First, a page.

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Need advice on 3-point seat belt

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  #31  
Old 03-27-2014, 08:52 PM
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This is a good reminder I need to stop working on 3 pt engine supports and start working on 3 pt seat belts.
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  #32  
Old 04-04-2016, 10:16 AM
functionoverfashion functionoverfashion is offline
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I am working on this for my new-to-me '61, and I have a question about the upper mount point for the shoulder belt. What do you all think about tapping that plate with threads, rather than using rivets? Is that an extremely hard steel? Or does that seem feasible. I'm only thinking this because I don't have a rivet gun but I do have a tap & die set...

I am also considering just making my own backing plate out of aluminum, because I have a big piece of 2" wide by 1/4" thick aluminum that I'm sure I could easily tap. Then I'd just have to bolt the shoulder mount on somehow (I mean, get a nut behind it), because I wouldn't love the threads going into aluminum only.

Thoughts?
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  #33  
Old 04-04-2016, 02:10 PM
James_Western_Canada James_Western_Canada is offline
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You could probably drill & tap the plate, & use countersunk machine screws to attach it (6-32, 8-32, etc), but a riveter, with a small assortment of rivets can be purchased for under $20.00. If you're playing with old vehicles, I can't imagine that a $20.00 outlay would be a deal breaker?? AND, once you own a riveter, you will find uses for it

riveter from Northern Tool + Equipment

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James

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Originally Posted by functionoverfashion View Post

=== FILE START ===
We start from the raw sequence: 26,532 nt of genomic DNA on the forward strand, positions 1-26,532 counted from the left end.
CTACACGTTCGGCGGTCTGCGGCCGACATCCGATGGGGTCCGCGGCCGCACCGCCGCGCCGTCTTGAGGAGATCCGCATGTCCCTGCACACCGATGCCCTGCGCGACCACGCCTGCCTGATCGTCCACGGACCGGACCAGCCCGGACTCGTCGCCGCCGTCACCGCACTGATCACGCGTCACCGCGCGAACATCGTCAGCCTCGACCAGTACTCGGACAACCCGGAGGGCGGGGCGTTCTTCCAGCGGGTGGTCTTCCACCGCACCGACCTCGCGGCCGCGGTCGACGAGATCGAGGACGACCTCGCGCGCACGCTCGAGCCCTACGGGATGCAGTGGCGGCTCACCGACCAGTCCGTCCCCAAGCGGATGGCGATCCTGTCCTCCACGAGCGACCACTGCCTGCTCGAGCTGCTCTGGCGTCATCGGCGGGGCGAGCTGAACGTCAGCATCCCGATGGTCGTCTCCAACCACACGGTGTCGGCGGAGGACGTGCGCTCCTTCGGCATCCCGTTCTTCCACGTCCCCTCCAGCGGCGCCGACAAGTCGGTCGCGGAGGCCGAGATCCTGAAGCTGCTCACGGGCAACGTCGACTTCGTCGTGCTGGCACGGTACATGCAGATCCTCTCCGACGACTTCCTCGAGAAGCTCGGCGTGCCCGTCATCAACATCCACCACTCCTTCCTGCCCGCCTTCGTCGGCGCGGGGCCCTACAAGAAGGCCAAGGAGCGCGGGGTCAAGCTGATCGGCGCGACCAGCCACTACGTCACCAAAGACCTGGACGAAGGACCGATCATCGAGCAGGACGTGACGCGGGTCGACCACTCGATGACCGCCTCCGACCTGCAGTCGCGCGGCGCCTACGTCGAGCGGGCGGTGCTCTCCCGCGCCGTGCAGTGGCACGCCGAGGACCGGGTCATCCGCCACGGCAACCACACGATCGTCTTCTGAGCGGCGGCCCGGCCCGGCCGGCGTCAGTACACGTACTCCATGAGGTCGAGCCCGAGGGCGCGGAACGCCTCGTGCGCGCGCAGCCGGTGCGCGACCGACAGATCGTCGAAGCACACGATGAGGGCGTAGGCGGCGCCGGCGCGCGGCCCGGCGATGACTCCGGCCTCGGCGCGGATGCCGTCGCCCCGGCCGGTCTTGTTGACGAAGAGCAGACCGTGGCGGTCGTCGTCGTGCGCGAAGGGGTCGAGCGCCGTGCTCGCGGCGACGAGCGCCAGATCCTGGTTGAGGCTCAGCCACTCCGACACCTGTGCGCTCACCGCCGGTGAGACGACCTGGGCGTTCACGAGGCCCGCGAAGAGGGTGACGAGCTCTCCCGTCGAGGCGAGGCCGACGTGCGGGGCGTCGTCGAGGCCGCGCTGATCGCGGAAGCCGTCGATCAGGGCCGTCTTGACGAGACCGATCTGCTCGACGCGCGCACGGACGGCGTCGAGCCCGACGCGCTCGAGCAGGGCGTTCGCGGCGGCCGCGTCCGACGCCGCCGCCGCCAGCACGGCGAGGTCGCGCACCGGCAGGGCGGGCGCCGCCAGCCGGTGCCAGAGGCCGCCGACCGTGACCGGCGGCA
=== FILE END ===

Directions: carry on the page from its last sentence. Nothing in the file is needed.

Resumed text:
I am working on this for my new-to-me '61, and I have a question about the upper mount point for the shoulder belt. What do you all think about tapping that plate with threads, rather than using rivets? Is that an extremely hard steel? Or does that seem feasible. I'm only thinking this because I don't have a rivet gun but I do have a tap & die set...

I am also considering just making my own backing plate out of aluminum, because I have a big piece of 2" wide by 1/4" thick aluminum that I'm sure I could easily tap. Then I'd just have to bolt the shoulder mount on somehow (I mean, get a nut behind it), because I wouldn't love the threads going into aluminum only.

Thoughts?
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  #34  
Old 04-04-2016, 07:49 PM
markeyd markeyd is offline
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Quote:
Originally Posted by functionoverfashion View Post
I am working on this for my new-to-me '61, and I have a question about the upper mount point for the shoulder belt. What do you all think about tapping that plate with threads, rather than using rivets? Is that an extremely hard steel? Or does that seem feasible. I'm only thinking this because I don't have a rivet gun but I do have a tap & die set...

I am also considering just making my own backing plate out of aluminum, because I have a big piece of 2" wide by 1/4" thick aluminum that I'm sure I could easily tap. Then I'd just have to bolt the shoulder mount on somehow (I mean, get a nut behind it), because I wouldn't love the threads going into aluminum only.

Thoughts?
Using threads instead of rivets should be fine as long as they stay in place (thread seal). I think the rivets just hold the plate in place and the real function comes from the threaded bolt in the middle. But I am not a seatbelt expert . . . or engineer. That being said I would not make your own backing plate. Just use one made for this purpose. If you look at the backing plates and mounting hardware available from a seatbelt vendor (like seatbelt planet) that sell nothing else but seatbelts you'll see that they offer various grades of mounting hardware. They all look the same but have different strengths for different applications . . . point is that they were engineered a certain way and I wouldn't use just any piece of metal as a backing plate.